"I can't sue for damaged hip as pavement not uneven enough"
PUBLISHED: 11:30 10 October 2011
»A care assistant who is losing up to £700 a week being off work with a fractured and dislocated hip after tripping up on an uneven pavement, has been told by council bosses they will not accept liability as it was only uneven by 14mm.
Denise Lytollis, 38, who was hospitalised for 11 days, was horrified when the letter arrived on Monday morning from Bexley Council saying it would not accept liability for the fall as the gap in the pavement was not an inch or more.
Mrs Lytollis, of Dartford, who is still on crutches and staying with her mum in Welling, said she was screaming in agony after tripping up on the pavement outside Bexley Grammar School.
She had been walking to the Danson Festival on Saturday, July 2, with her partner and mother.
A volunteer with St John Ambulance, who was returning from the festival, saw her lying on the pavement and came to help.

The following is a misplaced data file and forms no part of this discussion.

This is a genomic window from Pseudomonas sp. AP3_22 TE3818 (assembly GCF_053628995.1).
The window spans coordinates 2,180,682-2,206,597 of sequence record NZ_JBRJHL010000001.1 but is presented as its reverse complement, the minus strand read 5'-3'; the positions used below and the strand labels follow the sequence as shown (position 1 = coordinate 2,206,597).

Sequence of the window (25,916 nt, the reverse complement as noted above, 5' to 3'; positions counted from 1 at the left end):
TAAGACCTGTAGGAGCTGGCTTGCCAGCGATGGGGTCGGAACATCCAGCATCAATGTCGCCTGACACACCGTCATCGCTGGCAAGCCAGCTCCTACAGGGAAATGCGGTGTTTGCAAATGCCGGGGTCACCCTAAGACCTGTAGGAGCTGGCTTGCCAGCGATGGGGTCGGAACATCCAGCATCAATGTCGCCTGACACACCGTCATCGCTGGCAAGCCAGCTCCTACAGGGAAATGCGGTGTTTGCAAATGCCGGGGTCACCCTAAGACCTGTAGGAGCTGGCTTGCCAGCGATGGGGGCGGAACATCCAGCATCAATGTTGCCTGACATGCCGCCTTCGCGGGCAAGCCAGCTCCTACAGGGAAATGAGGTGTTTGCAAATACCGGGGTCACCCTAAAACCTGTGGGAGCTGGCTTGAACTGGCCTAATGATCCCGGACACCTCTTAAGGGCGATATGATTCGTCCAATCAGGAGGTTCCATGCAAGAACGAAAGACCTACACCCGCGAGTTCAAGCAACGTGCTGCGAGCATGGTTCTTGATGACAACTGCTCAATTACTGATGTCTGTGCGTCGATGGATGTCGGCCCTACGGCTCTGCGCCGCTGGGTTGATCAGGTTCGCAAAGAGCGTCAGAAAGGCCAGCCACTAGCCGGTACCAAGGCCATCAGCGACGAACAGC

Mrs Lytollis, a nursing home senior care assistant, said: “I couldn’t move. The paramedics were trying to get me to stand but I was screaming out in pain. They had to give me gas and air.
“I fell down on my left side but I have dislocated my right hip.
“I don’t know when I will be able to go back to work. I saw my consultant last week and he referred me to another hospital for a second opinion.”
Mrs Lytollis went to see a personal injury solicitor but they would not take on the case because the pavement was not uneven by 25mm or more.
She said: “I feel let down by the council. I am on statutory sick pay, which is about £350 a month. They have not been sympathetic. It’s like they are saying ‘tough, these things just happen’. If an elderly person suffered the same injuries, they could die from the shock.”
A spokesman for Bexley Council said: “Mrs Lytollis’ claim was considered by the council’s legal liability insurers, who are of the opinion that no legal liability would attach to the council since the difference in levels was only 14mm.
“Although each case is treated on its own merits, in general the courts do not consider a difference in levels of 25mm, an inch, or less to be a hazard.”